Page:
‘Toxic Masculinity’: Why Gillette Is Taking a Stance on Harassment With Its Controversial Ad

March 13, 2019

Given the rise of the #MeToo movement and the sustained headlines about inappropriate workplace behavior, companies everywhere have been looking for tactics to fight workplace harassment.

Procter & Gamble was the first one that thought the answer was sparking an internet firestorm, which they did with a commercial that addresses “toxic masculinity”:

The Cincinnati-based consumer products giant created the video for its Gillette razor products and, since its release in mid-January on YouTube, the ad has been seen nearly 30 million times. It’s also been liked 779,000 times, disliked 1.4 million times, and has prompted more than 419,000 comments.

Reactions have ranged from actress Jessica Chastain tweeting, “Thank you for this reminder of the beauty of men,” to infuriated calls for a boycott of Gillette and all other P&G products. “First time I have seen a razor company cut their own wrist,” suggested one YouTube poster. Fox News commentator Todd Starnes asked: “Does Gillette want men to start shaving their legs too?”

Regardless of whether you like the commercial or not, there’s no denying it was a bold move — one that Gillette felt they needed to make to align their brand with their company values and show their commitment to gender equality. Here’s more:

Gillette’s goal was to provoke a discussion — and underscore its company brand

Marketing for men’s shaving products has not typically been the place to find feminist-friendly messages. In the 1960s and ’70s, for example, Noxzema shaving cream had a former Miss Sweden imploring men to “take it off, take it all off” as the David Rose Orchestra played “The Stripper” in the background. Subtle it was not.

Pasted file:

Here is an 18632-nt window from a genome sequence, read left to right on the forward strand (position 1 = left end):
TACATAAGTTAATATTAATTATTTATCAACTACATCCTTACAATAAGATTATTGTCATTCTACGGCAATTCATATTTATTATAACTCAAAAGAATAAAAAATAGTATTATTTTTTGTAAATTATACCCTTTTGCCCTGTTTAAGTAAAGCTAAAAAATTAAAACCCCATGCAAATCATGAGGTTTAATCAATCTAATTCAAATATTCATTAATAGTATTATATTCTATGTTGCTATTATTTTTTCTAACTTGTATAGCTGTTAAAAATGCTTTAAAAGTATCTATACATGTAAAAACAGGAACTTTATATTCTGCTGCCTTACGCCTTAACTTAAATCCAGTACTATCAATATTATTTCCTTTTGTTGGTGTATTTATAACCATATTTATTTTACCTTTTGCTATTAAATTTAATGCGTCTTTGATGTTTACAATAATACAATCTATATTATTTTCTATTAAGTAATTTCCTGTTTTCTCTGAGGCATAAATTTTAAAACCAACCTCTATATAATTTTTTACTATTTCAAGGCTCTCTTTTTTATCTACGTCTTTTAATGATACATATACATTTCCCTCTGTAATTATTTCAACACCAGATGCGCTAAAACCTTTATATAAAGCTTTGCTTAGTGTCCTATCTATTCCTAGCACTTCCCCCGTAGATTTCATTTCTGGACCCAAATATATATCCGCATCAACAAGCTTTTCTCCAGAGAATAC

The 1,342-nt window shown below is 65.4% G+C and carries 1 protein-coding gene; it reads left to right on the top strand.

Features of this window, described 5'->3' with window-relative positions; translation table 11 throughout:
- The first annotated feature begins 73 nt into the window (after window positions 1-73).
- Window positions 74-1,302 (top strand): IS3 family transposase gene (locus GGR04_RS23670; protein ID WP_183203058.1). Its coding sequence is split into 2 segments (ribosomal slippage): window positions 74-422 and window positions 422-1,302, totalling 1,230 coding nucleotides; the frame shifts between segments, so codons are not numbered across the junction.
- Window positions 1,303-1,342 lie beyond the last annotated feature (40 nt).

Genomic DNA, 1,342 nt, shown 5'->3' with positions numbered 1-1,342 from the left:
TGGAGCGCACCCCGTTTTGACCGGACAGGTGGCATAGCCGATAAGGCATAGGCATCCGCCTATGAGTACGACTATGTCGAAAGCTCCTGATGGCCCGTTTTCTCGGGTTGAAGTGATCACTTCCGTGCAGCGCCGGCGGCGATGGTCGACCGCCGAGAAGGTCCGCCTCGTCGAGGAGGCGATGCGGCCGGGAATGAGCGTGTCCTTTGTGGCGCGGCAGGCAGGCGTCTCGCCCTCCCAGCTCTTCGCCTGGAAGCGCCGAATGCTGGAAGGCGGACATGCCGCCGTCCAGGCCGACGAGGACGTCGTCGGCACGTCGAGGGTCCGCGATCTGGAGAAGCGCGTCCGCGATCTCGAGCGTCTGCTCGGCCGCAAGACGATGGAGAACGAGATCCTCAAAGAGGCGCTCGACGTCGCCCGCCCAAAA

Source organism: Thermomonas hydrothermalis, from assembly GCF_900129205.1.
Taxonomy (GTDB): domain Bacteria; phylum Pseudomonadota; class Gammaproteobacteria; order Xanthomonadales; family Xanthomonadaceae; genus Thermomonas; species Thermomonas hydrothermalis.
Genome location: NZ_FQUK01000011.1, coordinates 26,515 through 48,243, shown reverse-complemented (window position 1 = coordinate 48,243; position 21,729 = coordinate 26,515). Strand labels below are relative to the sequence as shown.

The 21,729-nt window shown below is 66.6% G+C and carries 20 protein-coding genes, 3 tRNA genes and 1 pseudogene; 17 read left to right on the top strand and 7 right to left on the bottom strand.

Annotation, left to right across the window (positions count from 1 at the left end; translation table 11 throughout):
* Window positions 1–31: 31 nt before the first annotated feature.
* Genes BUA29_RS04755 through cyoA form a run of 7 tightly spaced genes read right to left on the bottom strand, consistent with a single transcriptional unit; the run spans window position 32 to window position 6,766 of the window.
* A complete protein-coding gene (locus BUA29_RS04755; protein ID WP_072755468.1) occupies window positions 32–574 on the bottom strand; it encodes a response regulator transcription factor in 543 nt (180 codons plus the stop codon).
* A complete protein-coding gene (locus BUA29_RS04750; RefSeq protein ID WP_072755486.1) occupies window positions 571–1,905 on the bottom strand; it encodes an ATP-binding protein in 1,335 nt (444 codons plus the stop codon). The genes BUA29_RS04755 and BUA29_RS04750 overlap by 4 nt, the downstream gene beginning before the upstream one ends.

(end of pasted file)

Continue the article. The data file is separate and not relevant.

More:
In a quick nod to its own less-enlightened past, the new Gillette video includes a brief shot from an old ad of a woman nuzzling the freshly shaved face of a Gillette user — then the image is broken by a boy being chased by bullies and we’re onto the present.

So why the sudden shift? And why now?

Upstarts like the Dollar Shave Club and Harry’s have attracted younger customers with savvy online marketing and subscription service, and have changed the face of the $4 billion U.S. shaving goods market.

“Successful brands today have to be relevant and engage consumers in topics that matter to them,” a P&G spokesperson told NPR. “This is especially true when it comes to younger consumers — a key demographic for us.”

Gillette has said its goal was to begin a discussion. “If we get people to pause, reflect, and to challenge themselves and others to ensure that their actions reflect who they really are,” the spokesperson said, “then this campaign will be a success.” In terms of starting conversations, the ad has been a huge success, even if most of the response has been more flamethrowing than thoughtful discourse.

P&G was undoubtedly also thinking about its company brand when it launched this campaign. The company has invested a lot of time and money in a Gender Equality initiative. Its goal? To achieve 50-50 representation of women and men in all parts of the company.

P&G’s 2018 Citizenship Report noted that is has increased representation for women so that they are now 46% of the company’s managers around the world. Our recent Global Talent Trends 2019 report notes that the majority of female talent professionals sees increasing the gender diversity of a company’s leadership team as critical to combating harassment.

In many ways, the ad is remarkably on trend. When we surveyed 5,000 HR and talent professionals for Global Talent Trends, they named anti-harassment as one of the top four trends that will impact talent acquisition this year. When asked if they had seen any changes on this issue over the last two years, they told us that employees have become more vocal about harassment and less tolerant of bad behavior — two of the practices that the Gillette ad endorses.

Companies like P&G are sending unequivocal signals to current and future employees about where they want to be seen lining up on this issue. Creating a safe, respectful culture in 2019 is a way to attract talent and improve engagement.

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